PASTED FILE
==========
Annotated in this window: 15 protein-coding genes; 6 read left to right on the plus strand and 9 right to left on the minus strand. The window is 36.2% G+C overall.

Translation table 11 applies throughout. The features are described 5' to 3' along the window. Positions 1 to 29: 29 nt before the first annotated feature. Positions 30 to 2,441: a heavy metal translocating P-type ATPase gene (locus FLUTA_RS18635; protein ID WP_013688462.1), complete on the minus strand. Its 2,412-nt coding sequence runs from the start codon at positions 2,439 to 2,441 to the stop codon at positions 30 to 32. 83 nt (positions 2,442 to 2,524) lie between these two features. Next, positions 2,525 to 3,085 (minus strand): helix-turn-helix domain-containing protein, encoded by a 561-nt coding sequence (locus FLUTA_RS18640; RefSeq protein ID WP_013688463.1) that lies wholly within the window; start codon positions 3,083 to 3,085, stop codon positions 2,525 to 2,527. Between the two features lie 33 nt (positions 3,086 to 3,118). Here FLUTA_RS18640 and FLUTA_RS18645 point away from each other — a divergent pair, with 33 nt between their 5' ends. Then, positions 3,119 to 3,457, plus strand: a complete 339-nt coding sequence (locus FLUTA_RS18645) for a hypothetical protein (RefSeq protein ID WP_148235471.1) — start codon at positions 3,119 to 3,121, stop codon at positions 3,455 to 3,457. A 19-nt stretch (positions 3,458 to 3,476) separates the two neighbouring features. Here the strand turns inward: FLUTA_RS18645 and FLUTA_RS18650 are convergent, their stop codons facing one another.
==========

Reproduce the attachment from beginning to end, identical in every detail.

Annotated in this window: 15 protein-coding genes; 6 read left to right on the plus strand and 9 right to left on the minus strand. The window is 36.2% G+C overall.

Translation table 11 applies throughout. The features are described 5' to 3' along the window. Positions 1 to 29: 29 nt before the first annotated feature. Positions 30 to 2,441: a heavy metal translocating P-type ATPase gene (locus FLUTA_RS18635; protein ID WP_013688462.1), complete on the minus strand. Its 2,412-nt coding sequence runs from the start codon at positions 2,439 to 2,441 to the stop codon at positions 30 to 32. 83 nt (positions 2,442 to 2,524) lie between these two features. Next, positions 2,525 to 3,085 (minus strand): helix-turn-helix domain-containing protein, encoded by a 561-nt coding sequence (locus FLUTA_RS18640; RefSeq protein ID WP_013688463.1) that lies wholly within the window; start codon positions 3,083 to 3,085, stop codon positions 2,525 to 2,527. Between the two features lie 33 nt (positions 3,086 to 3,118). Here FLUTA_RS18640 and FLUTA_RS18645 point away from each other — a divergent pair, with 33 nt between their 5' ends. Then, positions 3,119 to 3,457, plus strand: a complete 339-nt coding sequence (locus FLUTA_RS18645) for a hypothetical protein (RefSeq protein ID WP_148235471.1) — start codon at positions 3,119 to 3,121, stop codon at positions 3,455 to 3,457. A 19-nt stretch (positions 3,458 to 3,476) separates the two neighbouring features. Here the strand turns inward: FLUTA_RS18645 and FLUTA_RS18650 are convergent, their stop codons facing one another.